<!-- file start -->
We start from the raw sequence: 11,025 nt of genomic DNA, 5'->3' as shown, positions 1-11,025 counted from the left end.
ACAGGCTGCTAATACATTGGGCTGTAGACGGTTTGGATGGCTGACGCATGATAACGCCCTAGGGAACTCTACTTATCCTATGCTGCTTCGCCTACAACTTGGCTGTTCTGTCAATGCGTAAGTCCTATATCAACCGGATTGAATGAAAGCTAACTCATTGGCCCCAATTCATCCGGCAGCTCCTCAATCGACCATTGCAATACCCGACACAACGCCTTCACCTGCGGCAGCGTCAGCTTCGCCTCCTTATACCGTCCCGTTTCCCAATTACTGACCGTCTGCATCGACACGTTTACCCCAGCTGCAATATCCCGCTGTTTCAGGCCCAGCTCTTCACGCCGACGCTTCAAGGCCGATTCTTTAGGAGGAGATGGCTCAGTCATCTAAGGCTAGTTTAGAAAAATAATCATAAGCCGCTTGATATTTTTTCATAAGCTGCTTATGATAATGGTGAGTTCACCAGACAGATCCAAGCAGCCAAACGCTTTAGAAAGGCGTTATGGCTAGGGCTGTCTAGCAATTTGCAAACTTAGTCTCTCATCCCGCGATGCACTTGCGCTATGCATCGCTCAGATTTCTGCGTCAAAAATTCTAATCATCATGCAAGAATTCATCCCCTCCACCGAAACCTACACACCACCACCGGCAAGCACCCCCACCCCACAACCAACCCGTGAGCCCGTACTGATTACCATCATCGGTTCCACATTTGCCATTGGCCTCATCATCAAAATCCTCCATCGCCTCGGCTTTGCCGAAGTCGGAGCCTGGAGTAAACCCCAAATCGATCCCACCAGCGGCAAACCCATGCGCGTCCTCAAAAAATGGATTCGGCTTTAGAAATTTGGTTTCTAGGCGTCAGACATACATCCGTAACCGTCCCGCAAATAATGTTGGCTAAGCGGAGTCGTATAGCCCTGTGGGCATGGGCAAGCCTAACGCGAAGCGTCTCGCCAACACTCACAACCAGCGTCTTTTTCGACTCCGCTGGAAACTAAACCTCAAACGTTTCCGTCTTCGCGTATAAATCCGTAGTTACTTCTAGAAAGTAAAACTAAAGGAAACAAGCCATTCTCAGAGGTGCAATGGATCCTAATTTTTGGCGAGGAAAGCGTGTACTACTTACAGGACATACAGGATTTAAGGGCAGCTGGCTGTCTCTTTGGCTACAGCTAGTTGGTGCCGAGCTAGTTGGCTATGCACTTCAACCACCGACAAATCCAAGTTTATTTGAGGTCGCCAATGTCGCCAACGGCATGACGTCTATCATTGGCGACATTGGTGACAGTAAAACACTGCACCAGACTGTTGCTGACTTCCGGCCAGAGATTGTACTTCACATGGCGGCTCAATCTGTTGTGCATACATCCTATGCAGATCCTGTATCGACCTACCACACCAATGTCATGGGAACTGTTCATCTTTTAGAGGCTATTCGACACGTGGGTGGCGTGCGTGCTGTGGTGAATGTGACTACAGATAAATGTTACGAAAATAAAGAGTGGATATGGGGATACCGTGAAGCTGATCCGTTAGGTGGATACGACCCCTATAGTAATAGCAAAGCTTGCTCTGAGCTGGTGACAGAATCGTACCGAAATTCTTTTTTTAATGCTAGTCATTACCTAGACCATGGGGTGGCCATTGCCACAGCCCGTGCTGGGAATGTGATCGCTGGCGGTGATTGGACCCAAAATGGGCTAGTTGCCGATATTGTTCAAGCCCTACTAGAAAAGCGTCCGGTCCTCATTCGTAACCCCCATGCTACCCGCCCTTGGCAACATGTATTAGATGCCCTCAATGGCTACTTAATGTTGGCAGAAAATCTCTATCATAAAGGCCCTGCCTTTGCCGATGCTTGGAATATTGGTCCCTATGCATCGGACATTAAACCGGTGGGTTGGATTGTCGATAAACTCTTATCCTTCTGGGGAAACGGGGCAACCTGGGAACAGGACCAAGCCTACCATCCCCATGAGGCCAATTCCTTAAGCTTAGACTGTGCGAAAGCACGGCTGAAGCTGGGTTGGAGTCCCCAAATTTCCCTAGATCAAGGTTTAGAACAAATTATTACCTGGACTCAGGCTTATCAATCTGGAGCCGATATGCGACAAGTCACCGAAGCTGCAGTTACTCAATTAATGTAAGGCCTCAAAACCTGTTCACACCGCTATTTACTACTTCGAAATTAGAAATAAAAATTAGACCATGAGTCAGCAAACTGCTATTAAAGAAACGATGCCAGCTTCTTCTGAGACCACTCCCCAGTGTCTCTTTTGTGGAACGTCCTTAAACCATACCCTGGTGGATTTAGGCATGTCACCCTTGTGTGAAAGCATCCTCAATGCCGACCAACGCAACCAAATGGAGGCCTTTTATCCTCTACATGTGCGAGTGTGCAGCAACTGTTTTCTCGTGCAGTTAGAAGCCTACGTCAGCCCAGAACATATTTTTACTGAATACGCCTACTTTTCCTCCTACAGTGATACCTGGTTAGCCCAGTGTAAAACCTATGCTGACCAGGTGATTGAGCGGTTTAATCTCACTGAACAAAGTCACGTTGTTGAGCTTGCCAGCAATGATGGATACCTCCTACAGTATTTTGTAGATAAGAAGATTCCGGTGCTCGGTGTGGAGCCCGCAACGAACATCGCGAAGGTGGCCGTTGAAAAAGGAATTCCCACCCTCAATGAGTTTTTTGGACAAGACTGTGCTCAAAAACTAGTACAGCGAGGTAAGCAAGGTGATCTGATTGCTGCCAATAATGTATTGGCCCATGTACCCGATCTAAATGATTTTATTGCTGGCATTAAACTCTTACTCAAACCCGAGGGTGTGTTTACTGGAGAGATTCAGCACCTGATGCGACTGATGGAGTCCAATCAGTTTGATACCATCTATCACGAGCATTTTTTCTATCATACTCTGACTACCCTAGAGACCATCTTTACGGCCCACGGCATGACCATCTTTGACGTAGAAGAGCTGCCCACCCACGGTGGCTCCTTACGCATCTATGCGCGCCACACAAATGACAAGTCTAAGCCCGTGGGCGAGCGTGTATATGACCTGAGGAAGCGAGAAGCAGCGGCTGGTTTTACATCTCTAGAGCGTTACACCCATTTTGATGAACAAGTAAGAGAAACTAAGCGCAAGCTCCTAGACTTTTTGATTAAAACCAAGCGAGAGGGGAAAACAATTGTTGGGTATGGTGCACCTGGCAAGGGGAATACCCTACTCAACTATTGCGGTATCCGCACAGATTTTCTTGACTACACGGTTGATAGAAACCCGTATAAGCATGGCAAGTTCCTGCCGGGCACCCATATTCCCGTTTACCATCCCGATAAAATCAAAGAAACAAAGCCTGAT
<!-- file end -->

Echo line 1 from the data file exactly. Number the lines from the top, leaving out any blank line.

We start from the raw sequence: 11,025 nt of genomic DNA, 5'->3' as shown, positions 1-11,025 counted from the left end.